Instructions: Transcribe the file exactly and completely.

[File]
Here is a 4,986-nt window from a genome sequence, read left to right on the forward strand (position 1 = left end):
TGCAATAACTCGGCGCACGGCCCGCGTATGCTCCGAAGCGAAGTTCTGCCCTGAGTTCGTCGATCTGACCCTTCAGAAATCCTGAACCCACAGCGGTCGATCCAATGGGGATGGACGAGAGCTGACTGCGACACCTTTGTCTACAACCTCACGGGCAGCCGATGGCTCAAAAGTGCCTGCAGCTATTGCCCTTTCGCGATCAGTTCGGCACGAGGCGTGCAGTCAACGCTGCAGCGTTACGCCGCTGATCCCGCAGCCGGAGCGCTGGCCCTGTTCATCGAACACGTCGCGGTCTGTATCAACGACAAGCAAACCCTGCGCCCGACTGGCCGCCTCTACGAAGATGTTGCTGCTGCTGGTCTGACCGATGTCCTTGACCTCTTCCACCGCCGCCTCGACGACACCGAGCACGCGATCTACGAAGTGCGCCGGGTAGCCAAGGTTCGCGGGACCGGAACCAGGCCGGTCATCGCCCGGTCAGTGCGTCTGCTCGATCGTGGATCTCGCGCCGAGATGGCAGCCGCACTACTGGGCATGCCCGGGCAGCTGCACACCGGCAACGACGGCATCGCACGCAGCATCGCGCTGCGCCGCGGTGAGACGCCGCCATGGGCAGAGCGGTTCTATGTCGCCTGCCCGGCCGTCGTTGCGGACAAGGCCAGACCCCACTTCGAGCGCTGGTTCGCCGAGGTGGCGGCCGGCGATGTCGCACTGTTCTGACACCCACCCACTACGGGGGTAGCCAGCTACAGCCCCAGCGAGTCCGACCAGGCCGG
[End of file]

Here is a 4,986-nt window from a genome sequence, read left to right on the forward strand (position 1 = left end):
TGCAATAACTCGGCGCACGGCCCGCGTATGCTCCGAAGCGAAGTTCTGCCCTGAGTTCGTCGATCTGACCCTTCAGAAATCCTGAACCCACAGCGGTCGATCCAATGGGGATGGACGAGAGCTGACTGCGACACCTTTGTCTACAACCTCACGGGCAGCCGATGGCTCAAAAGTGCCTGCAGCTATTGCCCTTTCGCGATCAGTTCGGCACGAGGCGTGCAGTCAACGCTGCAGCGTTACGCCGCTGATCCCGCAGCCGGAGCGCTGGCCCTGTTCATCGAACACGTCGCGGTCTGTATCAACGACAAGCAAACCCTGCGCCCGACTGGCCGCCTCTACGAAGATGTTGCTGCTGCTGGTCTGACCGATGTCCTTGACCTCTTCCACCGCCGCCTCGACGACACCGAGCACGCGATCTACGAAGTGCGCCGGGTAGCCAAGGTTCGCGGGACCGGAACCAGGCCGGTCATCGCCCGGTCAGTGCGTCTGCTCGATCGTGGATCTCGCGCCGAGATGGCAGCCGCACTACTGGGCATGCCCGGGCAGCTGCACACCGGCAACGACGGCATCGCACGCAGCATCGCGCTGCGCCGCGGTGAGACGCCGCCATGGGCAGAGCGGTTCTATGTCGCCTGCCCGGCCGTCGTTGCGGACAAGGCCAGACCCCACTTCGAGCGCTGGTTCGCCGAGGTGGCGGCCGGCGATGTCGCACTGTTCTGACACCCACCCACTACGGGGGTAGCCAGCTACAGCCCCAGCGAGTCCGACCAGGCCGG